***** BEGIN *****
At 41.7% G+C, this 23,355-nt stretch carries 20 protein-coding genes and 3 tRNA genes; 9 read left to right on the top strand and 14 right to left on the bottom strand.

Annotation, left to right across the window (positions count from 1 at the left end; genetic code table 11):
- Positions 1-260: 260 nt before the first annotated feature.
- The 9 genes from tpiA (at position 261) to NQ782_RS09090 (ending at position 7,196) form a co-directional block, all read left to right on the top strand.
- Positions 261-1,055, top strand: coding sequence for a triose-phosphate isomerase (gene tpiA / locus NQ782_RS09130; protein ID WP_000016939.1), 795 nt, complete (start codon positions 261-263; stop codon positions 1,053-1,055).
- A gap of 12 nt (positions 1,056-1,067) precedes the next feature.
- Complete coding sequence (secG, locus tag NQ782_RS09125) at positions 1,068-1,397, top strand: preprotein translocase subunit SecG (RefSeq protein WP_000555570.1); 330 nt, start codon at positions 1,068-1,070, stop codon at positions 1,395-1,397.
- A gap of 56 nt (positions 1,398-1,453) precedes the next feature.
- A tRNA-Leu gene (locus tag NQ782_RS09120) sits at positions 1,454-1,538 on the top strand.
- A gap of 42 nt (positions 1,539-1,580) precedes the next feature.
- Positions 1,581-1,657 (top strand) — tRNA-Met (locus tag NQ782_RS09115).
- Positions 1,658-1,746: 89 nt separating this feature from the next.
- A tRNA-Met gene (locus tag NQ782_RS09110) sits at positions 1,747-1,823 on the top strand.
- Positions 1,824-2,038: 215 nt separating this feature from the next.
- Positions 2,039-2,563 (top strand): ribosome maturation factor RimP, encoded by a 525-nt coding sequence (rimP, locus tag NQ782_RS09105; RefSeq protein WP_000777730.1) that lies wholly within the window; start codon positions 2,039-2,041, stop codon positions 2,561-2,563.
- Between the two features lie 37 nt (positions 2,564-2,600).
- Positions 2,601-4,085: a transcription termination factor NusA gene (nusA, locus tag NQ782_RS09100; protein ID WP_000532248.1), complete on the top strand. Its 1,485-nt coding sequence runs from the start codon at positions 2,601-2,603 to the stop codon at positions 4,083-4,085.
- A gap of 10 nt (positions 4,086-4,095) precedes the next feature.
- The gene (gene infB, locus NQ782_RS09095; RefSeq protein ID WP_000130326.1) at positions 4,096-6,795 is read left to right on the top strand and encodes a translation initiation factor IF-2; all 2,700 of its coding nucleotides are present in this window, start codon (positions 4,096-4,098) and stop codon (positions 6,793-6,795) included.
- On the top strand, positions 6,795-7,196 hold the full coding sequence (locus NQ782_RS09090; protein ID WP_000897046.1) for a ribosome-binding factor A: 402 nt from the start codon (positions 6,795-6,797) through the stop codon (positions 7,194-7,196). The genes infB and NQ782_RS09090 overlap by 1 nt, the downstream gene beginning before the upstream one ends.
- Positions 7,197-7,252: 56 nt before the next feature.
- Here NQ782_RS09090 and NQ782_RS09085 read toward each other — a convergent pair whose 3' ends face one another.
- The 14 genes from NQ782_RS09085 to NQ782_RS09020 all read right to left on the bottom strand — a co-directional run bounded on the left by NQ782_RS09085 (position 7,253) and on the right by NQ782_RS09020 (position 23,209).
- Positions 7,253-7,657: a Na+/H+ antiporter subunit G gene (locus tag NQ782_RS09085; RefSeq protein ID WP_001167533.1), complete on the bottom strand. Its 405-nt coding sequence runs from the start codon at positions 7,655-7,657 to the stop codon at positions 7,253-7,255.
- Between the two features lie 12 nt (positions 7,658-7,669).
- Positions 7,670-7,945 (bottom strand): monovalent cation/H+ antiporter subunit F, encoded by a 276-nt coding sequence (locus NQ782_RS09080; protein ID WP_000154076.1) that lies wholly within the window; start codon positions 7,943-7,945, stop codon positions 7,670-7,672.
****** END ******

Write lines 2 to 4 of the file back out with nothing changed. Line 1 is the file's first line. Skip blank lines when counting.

Annotation, left to right across the window (positions count from 1 at the left end; genetic code table 11):
- Positions 1-260: 260 nt before the first annotated feature.
- The 9 genes from tpiA (at position 261) to NQ782_RS09090 (ending at position 7,196) form a co-directional block, all read left to right on the top strand.